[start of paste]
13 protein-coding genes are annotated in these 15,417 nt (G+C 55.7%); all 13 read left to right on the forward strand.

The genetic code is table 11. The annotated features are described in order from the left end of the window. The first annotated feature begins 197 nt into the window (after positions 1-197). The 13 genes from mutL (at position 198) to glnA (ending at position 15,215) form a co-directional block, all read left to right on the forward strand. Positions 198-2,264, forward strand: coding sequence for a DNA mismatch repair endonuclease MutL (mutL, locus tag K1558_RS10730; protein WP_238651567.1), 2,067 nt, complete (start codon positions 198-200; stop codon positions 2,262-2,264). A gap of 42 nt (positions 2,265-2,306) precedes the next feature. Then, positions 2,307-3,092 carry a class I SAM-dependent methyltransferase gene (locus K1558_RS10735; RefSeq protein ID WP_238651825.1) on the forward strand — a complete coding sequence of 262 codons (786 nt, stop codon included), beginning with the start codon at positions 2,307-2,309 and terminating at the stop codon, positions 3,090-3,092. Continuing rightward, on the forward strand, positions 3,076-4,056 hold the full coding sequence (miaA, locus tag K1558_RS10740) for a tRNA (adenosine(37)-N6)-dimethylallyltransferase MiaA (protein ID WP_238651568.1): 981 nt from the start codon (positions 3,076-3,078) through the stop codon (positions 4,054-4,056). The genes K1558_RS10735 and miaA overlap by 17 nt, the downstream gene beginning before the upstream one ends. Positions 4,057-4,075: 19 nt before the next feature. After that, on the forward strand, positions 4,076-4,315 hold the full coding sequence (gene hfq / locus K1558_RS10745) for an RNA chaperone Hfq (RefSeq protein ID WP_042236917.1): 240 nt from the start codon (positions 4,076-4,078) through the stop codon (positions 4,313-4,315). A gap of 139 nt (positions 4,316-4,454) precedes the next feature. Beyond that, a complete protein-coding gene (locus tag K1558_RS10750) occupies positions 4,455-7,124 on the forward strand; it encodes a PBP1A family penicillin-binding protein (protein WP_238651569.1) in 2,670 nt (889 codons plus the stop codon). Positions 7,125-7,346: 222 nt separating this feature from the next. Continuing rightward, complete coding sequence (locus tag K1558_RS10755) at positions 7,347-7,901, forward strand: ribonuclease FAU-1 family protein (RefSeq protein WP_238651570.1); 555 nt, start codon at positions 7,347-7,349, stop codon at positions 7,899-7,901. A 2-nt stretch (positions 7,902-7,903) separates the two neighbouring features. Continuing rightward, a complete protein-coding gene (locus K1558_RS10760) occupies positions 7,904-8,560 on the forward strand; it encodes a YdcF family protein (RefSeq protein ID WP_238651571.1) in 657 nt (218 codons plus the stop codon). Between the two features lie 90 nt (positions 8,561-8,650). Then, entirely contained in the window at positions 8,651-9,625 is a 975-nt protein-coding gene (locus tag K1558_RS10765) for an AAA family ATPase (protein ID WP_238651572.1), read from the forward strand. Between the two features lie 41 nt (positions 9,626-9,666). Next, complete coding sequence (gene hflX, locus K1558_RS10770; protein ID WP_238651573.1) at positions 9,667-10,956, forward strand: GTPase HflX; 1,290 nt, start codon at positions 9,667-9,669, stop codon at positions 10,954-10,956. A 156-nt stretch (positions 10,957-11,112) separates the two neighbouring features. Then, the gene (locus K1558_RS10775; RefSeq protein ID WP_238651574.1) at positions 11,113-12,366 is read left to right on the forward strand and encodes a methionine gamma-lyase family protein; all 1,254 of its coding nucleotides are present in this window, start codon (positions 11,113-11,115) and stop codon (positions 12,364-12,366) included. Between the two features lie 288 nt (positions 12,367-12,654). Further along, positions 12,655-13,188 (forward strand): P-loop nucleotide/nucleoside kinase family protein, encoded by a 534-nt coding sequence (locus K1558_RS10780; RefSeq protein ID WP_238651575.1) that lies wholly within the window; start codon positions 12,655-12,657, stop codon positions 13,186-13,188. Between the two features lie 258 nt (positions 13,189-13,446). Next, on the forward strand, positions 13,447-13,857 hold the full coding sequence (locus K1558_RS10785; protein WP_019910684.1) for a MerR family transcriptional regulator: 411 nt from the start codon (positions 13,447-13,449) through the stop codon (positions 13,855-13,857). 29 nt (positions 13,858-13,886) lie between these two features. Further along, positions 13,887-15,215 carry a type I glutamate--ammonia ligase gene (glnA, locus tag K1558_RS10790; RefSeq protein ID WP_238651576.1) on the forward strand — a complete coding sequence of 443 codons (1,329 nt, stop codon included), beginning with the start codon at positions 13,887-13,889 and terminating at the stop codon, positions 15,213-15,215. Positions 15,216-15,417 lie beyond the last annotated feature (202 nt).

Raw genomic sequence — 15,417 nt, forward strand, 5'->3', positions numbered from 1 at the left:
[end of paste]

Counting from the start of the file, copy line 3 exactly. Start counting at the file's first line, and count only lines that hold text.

Raw genomic sequence — 15,417 nt, forward strand, 5'->3', positions numbered from 1 at the left: